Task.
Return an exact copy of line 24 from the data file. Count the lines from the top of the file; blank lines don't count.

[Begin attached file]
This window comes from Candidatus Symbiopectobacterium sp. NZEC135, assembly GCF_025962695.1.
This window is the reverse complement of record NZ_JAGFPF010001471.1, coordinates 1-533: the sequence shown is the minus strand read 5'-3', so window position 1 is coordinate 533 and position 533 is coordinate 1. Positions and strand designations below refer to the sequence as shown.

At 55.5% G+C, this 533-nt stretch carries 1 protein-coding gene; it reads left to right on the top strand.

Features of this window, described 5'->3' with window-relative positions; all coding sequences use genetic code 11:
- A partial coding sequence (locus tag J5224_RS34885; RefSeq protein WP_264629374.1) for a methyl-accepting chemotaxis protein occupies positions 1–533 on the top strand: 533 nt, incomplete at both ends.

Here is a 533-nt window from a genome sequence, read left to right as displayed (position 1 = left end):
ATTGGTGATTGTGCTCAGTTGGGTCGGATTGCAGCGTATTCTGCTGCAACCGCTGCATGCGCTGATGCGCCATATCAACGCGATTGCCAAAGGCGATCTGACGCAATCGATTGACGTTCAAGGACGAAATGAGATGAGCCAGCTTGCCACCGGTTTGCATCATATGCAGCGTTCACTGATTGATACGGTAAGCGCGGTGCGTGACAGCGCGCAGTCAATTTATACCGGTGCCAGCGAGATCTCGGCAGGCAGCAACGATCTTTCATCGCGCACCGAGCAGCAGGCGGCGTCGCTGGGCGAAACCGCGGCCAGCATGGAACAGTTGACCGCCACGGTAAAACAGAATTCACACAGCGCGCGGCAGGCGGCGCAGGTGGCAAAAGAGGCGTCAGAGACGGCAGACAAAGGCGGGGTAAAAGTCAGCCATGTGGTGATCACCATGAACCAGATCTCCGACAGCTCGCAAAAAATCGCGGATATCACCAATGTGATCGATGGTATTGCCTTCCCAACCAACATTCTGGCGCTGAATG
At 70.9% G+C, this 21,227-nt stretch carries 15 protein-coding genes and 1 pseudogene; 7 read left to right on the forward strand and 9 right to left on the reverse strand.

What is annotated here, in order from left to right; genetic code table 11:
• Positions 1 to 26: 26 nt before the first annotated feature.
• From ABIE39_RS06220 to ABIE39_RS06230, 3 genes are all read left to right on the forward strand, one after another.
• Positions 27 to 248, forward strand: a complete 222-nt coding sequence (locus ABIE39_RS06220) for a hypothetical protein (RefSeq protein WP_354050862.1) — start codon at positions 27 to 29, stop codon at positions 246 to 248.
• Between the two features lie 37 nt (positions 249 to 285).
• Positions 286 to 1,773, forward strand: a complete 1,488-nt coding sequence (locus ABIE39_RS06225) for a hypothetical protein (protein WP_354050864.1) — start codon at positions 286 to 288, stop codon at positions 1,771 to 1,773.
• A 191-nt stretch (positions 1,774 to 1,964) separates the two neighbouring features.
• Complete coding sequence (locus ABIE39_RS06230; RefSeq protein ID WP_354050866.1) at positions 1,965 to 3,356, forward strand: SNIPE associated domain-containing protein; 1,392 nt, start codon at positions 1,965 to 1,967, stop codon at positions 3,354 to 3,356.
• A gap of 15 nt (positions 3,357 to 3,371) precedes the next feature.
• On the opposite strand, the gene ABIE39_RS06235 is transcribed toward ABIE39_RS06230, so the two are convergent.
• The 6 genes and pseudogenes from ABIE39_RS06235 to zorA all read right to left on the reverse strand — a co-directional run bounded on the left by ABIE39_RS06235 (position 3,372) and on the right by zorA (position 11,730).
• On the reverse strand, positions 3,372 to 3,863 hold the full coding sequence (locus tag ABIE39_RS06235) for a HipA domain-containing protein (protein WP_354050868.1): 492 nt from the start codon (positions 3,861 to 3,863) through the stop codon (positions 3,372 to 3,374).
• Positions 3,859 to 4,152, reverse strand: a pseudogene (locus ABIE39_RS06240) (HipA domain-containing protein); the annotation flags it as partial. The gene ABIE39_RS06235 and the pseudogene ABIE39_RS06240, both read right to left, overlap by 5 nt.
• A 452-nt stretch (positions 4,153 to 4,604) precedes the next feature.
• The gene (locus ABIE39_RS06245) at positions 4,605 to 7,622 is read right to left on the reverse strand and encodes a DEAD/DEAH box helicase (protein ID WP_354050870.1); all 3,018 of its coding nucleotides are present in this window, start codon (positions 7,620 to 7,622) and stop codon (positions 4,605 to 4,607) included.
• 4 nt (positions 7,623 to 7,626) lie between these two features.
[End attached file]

• 4 nt (positions 7,623 to 7,626) lie between these two features.